Doug Gurian-Sherman, Director of Sustainable Agriculture and Senior Scientist, Center for Food Safety. bio

Doug Gurian-Sherman is the Director of Sustainable Agriculture and Senior Scientist at the Center for Food Safety. He previously served as Senior Scientist at the Center for Food Safety from 2004-2006. Dr. Gurian-Sherman works to expand scientific programs and assess research in important areas of sustainable and industrial agricultural including: Animal factories (Concentrated Animal Feeding Operations), soil, agroecology, public breeding, equitable food systems, and genetic engineering. In previous positions, Dr. Gurian-Sherman has been known for his work examining the impacts of genetic engineering, CAFOs, and agroecology. He is the author of the Union of Concerned Scientists report Failure to Yield: Evaluating the Performance of Genetically Engineered Crops. Dr. Gurian-Sherman was the founding co-director and science director for the biotechnology project at the Center for Science and the Public Interest. He has served as senior scientist in the Food & Environment Program at the Union of Concerned Scientists. Previously, Dr. Gurian-Sherman worked at the EPA where he examined the human health impacts and environmental risk of genetically engineered plants. He also worked in the Biotechnology Group at the U.S. Patent and Trademark Office, and he served on the Food and Drug Administration’s inaugural advisory food biotechnology subcommittee. Dr. Gurian-Sherman earned his PhD in plant pathology from the University of California-Berkeley. He conducted post-doctoral research on rice and wheat molecular biology at the U.S. Department of Agriculture laboratory in Albany, California.

Bill Freese, Science Policy Analyst, Center for Food Safety
Tamar Haspel, Journalist, The Washington Post. bio

Tamar Haspel is a journalist with The Washington Post, and currently writes for the food and science sections. She has been writing about food, health, and science for the best part of two decades for a host of magazines and newspapers. Her monthly column, Unearthed, deals with food supply issues; biotech, pesticides, food additives, antibiotics, honeybees, and organics. When she’s not writing about those issues, Ms. Haspel helps her husband on their oyster farm, Barnstable Oyster.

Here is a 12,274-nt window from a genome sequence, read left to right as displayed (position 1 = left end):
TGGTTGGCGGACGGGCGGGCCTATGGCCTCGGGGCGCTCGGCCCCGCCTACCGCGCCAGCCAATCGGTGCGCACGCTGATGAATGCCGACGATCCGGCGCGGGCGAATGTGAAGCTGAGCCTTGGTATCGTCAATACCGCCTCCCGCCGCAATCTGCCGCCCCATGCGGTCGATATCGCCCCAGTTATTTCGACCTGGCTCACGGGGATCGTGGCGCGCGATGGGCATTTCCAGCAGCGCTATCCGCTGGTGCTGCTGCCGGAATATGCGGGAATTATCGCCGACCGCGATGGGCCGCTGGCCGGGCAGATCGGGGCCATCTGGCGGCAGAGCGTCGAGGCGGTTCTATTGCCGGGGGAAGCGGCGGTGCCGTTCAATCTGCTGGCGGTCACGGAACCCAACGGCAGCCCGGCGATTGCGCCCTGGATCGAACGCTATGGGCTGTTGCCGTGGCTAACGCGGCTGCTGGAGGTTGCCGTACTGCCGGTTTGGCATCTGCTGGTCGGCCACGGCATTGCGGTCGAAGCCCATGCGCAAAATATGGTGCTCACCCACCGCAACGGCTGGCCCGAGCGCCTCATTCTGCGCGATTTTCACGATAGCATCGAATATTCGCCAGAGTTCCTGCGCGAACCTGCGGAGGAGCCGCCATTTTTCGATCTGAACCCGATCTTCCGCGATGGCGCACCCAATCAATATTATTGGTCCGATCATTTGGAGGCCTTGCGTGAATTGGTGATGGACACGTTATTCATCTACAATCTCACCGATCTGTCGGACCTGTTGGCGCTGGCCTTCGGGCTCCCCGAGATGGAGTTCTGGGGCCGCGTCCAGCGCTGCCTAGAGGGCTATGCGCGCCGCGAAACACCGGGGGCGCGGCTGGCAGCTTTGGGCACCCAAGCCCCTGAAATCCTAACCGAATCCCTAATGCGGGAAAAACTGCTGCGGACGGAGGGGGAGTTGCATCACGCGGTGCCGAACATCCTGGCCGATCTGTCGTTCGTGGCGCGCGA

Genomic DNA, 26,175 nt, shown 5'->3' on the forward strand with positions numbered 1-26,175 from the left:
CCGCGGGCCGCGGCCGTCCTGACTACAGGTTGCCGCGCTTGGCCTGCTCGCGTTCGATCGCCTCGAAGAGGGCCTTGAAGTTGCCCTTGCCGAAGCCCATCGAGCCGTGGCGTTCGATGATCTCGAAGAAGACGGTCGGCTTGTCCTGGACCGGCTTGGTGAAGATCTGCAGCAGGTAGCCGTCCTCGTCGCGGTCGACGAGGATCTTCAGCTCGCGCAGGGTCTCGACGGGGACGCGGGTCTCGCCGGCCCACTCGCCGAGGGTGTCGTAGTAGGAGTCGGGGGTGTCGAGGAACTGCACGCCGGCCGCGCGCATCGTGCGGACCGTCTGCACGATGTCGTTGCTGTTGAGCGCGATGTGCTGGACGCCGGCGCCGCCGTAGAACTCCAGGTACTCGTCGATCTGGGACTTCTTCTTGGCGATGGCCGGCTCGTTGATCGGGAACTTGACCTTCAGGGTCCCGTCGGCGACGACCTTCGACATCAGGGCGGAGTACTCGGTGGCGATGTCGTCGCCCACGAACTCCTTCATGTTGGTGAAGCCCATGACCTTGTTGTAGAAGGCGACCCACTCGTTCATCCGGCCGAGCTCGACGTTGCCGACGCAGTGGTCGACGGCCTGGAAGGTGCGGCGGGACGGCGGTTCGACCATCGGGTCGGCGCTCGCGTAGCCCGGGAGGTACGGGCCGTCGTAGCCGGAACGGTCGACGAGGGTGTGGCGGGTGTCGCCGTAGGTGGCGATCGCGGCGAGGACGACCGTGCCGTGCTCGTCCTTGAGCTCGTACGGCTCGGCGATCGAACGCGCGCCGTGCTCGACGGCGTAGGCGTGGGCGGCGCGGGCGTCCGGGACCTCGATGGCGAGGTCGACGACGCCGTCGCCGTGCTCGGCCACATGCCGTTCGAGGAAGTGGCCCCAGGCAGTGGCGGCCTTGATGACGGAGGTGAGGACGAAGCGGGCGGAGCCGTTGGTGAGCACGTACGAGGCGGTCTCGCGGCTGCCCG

Session Six:

Tim Schwab, Senior Researcher, Food & Water Watch. bio

Tim Schwab is a Senior Researcher at Food & Water Watch, a non-profit advocacy group based in Washington D.C. With a background in journalism, Mr. Schwab’s research and writing continues the watchdog role he learned and practiced as a reporter. In recent years, his work has focused on GMOs and investigating conflicts of interest in agricultural research, including a widely cited report from 2012, Public Research, Private Gain. Mr. Schwab’s research and writing has been published or profiled in the Boston Globe, Le Monde, Food and Drug Law Journal, and Mother Jones. He has a Master’s degree in journalism from the University of Illinois at Champaign-Urbana.

Michael Hansen, Senior Staff Scientist, Consumers Union. bio

Michael K. Hansen is a Senior Staff Scientist with Consumers Union, publisher of Consumer Reports. He currently works primarily on food safety issues, and has been largely responsible for developing CU positions on safety, testing and labeling of genetically engineered food, and “mad cow” disease. Since 2003, he has worked on a multi-state effort to ban the use of food crops to produce pharmaceutical drugs and industrial chemicals. Dr. Hansen served on the USDA Advisory Committee on Agricultural Biotechnology from 1998-2002, and on the California Department of Food and Agriculture Food Biotechnology Advisory Committee, from 2001-2002. He was appointed to a FAO/WHO Joint Consultation on Genetically Engineered Animals in 2003. In June 2005, he joined the Board of ETC Group, previously known as RAFI. Dr. Hansen has written reports on alternatives to agricultural pesticides in developing countries, and the pesticide and agriculture policies of the World Bank and the UN Food and Agriculture Organization. Dr. Hansen received his undergraduate degree with Highest Distinction from Northwestern University and his PhD in Ecology and Evolutionary Biology from the University of Michigan.

Lisa Griffith, Outreach Director, National Family Farm Coalition

Committee Discussion with Presenters